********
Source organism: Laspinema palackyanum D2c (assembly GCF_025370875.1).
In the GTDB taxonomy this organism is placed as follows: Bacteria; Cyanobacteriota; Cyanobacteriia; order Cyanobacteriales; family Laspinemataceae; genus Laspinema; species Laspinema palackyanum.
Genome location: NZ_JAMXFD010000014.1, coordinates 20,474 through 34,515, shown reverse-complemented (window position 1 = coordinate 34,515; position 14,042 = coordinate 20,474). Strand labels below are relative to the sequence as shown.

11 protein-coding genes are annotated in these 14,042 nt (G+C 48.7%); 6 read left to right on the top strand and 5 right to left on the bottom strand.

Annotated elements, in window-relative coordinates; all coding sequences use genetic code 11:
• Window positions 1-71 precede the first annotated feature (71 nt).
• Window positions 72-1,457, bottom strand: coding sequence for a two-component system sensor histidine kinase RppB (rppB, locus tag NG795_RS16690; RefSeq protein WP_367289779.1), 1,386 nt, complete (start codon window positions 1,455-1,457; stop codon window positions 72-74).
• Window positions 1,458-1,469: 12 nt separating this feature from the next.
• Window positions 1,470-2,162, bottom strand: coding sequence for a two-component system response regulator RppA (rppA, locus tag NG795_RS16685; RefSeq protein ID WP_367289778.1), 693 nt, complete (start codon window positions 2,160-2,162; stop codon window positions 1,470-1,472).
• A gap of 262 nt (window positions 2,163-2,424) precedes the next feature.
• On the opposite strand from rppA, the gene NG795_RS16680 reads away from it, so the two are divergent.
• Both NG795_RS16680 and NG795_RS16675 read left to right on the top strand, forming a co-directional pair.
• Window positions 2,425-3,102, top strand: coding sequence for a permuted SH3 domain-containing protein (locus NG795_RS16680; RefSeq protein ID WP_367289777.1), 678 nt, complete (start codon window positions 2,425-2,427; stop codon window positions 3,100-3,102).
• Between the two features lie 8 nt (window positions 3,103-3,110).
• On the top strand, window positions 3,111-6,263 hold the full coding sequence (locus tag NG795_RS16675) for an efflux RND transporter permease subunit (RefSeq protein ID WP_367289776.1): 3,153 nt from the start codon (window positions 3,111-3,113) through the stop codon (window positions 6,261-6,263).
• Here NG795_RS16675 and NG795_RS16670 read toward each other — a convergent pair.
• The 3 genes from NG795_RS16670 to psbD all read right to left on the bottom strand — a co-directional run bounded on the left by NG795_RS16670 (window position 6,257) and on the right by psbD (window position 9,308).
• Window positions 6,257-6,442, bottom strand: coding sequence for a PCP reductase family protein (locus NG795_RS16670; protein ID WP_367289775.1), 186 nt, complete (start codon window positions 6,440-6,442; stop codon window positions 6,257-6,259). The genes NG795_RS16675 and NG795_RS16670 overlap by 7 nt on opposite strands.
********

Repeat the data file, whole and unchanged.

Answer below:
Source organism: Laspinema palackyanum D2c (assembly GCF_025370875.1).
In the GTDB taxonomy this organism is placed as follows: Bacteria; Cyanobacteriota; Cyanobacteriia; order Cyanobacteriales; family Laspinemataceae; genus Laspinema; species Laspinema palackyanum.
Genome location: NZ_JAMXFD010000014.1, coordinates 20,474 through 34,515, shown reverse-complemented (window position 1 = coordinate 34,515; position 14,042 = coordinate 20,474). Strand labels below are relative to the sequence as shown.

11 protein-coding genes are annotated in these 14,042 nt (G+C 48.7%); 6 read left to right on the top strand and 5 right to left on the bottom strand.

Annotated elements, in window-relative coordinates; all coding sequences use genetic code 11:
• Window positions 1-71 precede the first annotated feature (71 nt).
• Window positions 72-1,457, bottom strand: coding sequence for a two-component system sensor histidine kinase RppB (rppB, locus tag NG795_RS16690; RefSeq protein WP_367289779.1), 1,386 nt, complete (start codon window positions 1,455-1,457; stop codon window positions 72-74).
• Window positions 1,458-1,469: 12 nt separating this feature from the next.
• Window positions 1,470-2,162, bottom strand: coding sequence for a two-component system response regulator RppA (rppA, locus tag NG795_RS16685; RefSeq protein ID WP_367289778.1), 693 nt, complete (start codon window positions 2,160-2,162; stop codon window positions 1,470-1,472).
• A gap of 262 nt (window positions 2,163-2,424) precedes the next feature.
• On the opposite strand from rppA, the gene NG795_RS16680 reads away from it, so the two are divergent.
• Both NG795_RS16680 and NG795_RS16675 read left to right on the top strand, forming a co-directional pair.
• Window positions 2,425-3,102, top strand: coding sequence for a permuted SH3 domain-containing protein (locus NG795_RS16680; RefSeq protein ID WP_367289777.1), 678 nt, complete (start codon window positions 2,425-2,427; stop codon window positions 3,100-3,102).
• Between the two features lie 8 nt (window positions 3,103-3,110).
• On the top strand, window positions 3,111-6,263 hold the full coding sequence (locus tag NG795_RS16675) for an efflux RND transporter permease subunit (RefSeq protein ID WP_367289776.1): 3,153 nt from the start codon (window positions 3,111-3,113) through the stop codon (window positions 6,261-6,263).
• Here NG795_RS16675 and NG795_RS16670 read toward each other — a convergent pair.
• The 3 genes from NG795_RS16670 to psbD all read right to left on the bottom strand — a co-directional run bounded on the left by NG795_RS16670 (window position 6,257) and on the right by psbD (window position 9,308).
• Window positions 6,257-6,442, bottom strand: coding sequence for a PCP reductase family protein (locus NG795_RS16670; protein ID WP_367289775.1), 186 nt, complete (start codon window positions 6,440-6,442; stop codon window positions 6,257-6,259). The genes NG795_RS16675 and NG795_RS16670 overlap by 7 nt on opposite strands.